spills and thrills

local knowledge

spills and thrills

I know that J24s are often maligned as old fashioned boats these days but they still provide tight tactical racing in good sized fleets and at an affordable entry level. I sailed my first J24 back in the late 70s and was the original Victorian dealer for the class so I have a bit of a soft spot for the boats. Indeed, the very first SPORTSCAR was a bright red J24 purchased right after she had been chartered to a Japanese crew for the 1982 J24 Worlds in Sydney.

We have a growing and very active fleet at Sandringham Yacht Club with 18 boats now parked on the hardstand and prospective owners clamouring for space for more boats. A fantastic initiative from the local fleet has been to provide two fully kitted J24s for intermediate & youth sailors to charter and race for a season as a stepping stone from the off the beach dinghy scene to keelboat racing.

Last Sunday I was fortunate to hitch a ride with ISAF judge Rob Ware on the Jury boat to observe and photograph the 20 boat J24 fleet fighting out the last three races on the final day of their 2012 Victorian State Championships off Sandringham. It’s a privileged position for a keen sailing observer and photographer to be in as we were right up close and personal with the sailors as they raced hard on a gusty Port Phillip.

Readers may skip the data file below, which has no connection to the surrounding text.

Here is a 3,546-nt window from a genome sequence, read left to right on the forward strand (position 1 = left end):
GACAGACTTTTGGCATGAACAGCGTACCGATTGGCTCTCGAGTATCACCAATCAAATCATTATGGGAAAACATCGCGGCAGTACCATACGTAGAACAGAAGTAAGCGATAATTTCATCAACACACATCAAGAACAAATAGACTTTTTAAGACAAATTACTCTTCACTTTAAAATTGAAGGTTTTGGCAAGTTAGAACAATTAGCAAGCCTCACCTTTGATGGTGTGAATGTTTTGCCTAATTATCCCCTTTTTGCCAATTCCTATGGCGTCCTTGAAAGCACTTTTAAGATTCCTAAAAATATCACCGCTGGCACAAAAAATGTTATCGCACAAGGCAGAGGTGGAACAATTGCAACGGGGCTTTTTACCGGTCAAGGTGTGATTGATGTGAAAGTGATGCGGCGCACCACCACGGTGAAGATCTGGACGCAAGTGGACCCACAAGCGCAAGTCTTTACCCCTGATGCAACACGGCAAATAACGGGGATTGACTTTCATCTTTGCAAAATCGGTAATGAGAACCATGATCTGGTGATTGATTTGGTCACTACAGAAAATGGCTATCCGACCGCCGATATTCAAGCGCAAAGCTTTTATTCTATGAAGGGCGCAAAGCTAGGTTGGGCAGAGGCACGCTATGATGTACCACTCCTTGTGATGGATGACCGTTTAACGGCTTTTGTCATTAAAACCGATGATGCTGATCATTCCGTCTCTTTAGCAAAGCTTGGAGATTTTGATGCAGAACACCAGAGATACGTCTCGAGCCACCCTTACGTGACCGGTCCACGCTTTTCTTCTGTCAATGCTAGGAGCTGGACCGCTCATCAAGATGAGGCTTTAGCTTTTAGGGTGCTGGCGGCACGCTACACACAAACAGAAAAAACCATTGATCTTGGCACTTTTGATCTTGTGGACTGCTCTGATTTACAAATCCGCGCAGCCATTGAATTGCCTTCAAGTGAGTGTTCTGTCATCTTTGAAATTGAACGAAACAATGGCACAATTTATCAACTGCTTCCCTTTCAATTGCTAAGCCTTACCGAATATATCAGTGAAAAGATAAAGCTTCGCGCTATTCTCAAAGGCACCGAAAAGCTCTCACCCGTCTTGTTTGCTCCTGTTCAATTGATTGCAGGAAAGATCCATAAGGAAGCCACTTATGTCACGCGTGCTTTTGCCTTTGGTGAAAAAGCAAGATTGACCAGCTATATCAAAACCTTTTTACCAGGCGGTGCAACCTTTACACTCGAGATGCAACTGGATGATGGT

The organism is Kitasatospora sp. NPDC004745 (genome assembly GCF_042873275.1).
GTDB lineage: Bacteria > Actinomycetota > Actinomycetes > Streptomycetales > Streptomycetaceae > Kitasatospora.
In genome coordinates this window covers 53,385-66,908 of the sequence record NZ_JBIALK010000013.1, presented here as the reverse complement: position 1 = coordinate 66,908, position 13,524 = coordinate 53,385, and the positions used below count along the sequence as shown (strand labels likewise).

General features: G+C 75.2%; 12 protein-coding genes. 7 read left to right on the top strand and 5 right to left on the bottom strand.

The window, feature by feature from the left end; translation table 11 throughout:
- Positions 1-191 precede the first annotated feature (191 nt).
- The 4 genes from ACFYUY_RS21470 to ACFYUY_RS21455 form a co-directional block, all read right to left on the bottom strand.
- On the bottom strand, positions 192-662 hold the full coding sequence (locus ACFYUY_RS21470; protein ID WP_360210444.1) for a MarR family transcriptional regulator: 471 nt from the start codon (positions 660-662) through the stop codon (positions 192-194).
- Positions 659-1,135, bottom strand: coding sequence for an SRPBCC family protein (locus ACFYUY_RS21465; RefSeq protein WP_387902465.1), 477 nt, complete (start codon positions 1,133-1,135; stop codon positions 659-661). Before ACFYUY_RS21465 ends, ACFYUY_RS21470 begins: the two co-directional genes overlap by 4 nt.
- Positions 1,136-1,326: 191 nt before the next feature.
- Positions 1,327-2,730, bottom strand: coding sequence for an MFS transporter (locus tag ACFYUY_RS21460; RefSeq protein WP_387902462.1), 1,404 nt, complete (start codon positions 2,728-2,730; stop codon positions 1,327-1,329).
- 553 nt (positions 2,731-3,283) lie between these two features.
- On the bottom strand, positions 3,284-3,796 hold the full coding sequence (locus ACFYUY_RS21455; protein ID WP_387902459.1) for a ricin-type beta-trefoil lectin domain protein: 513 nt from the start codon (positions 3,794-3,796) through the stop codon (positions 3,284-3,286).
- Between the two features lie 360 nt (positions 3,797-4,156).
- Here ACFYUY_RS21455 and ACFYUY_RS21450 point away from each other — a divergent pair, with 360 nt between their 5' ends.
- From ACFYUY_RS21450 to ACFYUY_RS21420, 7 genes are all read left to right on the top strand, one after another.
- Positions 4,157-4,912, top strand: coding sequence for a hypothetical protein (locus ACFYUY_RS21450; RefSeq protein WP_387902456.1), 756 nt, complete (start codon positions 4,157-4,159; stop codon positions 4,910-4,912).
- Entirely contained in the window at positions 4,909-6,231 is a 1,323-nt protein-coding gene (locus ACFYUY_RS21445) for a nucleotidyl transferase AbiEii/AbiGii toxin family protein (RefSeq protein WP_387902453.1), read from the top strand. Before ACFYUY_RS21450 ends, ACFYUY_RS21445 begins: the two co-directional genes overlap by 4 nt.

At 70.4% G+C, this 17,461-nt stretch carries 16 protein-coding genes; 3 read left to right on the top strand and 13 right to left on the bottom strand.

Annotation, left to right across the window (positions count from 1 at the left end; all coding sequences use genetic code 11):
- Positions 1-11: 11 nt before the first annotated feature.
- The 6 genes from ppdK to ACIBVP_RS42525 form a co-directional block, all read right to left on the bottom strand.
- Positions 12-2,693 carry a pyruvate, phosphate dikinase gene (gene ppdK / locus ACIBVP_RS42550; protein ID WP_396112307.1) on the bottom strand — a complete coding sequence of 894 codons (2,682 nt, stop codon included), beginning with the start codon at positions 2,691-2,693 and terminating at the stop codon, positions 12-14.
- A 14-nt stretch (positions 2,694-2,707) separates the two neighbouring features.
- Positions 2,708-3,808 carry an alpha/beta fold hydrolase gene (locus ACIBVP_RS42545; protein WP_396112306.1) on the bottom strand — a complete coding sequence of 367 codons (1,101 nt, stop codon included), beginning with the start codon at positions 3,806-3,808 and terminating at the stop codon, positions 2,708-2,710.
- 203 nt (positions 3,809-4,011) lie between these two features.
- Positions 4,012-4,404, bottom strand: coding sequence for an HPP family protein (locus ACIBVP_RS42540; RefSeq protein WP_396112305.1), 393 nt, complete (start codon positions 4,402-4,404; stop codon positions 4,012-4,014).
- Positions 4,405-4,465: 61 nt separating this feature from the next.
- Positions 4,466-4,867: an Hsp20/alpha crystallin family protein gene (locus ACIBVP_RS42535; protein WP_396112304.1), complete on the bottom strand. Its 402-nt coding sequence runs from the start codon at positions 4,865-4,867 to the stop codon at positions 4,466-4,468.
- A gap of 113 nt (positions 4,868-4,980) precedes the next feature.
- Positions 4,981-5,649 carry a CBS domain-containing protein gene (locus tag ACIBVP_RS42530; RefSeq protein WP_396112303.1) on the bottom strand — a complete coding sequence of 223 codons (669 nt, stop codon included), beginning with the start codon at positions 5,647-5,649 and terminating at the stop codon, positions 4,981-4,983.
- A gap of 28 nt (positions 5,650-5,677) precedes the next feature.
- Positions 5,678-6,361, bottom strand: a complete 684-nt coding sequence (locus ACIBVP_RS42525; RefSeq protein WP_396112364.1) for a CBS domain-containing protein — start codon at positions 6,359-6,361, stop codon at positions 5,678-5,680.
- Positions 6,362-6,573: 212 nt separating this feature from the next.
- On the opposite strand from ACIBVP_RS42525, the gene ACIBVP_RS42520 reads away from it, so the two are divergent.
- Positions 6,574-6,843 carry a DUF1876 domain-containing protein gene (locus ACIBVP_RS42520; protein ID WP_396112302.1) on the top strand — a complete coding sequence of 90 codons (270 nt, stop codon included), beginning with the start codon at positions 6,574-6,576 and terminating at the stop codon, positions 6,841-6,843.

We were closely observing a couple of the boats running hard past the leeward mark and on to the finish of the second race of the day in about 25 knots of gusty northerly when a big gust came through and caught the windward boat, Brendan Lee’s ominously named “By The Lee” and spun her out.  At precisely the same time, the same thing happened to the leeward boat, class stalwart Simon Grain’s “Make My Jay”. Looking for all the world like a choreographed dance sequence, both Js were simultaneously knocked flat and eventually drifted into a side on collision, fortunately with only a minor scrape to show for all the drama. The crews scrambled frantically, initially just to stay on their boats and eventually, to recover the situation and get back on their feet to make a dash for the finish line. BTL completed her turns before crossing moments behind MMJ.

It wasn’t all spills however, there were thrills too as the boats punched upwind then blasted downwind in the fresh breezes of Day 2 and it was great to watch the skills of the crews in the testing conditions.

Series winner Ben Lamb in “Kaotic” was a standout, mastering the lighter conditions of the first day and then the stronger breezes of the final day to record five wins in the seven race series and run out a clear winner over David Suda’s “Pacemaker” with Stephen Girdis’ “Convicts Revenge” taking the third spot on the podium. Series results are here

Chris Furey ./ SPORTSCAR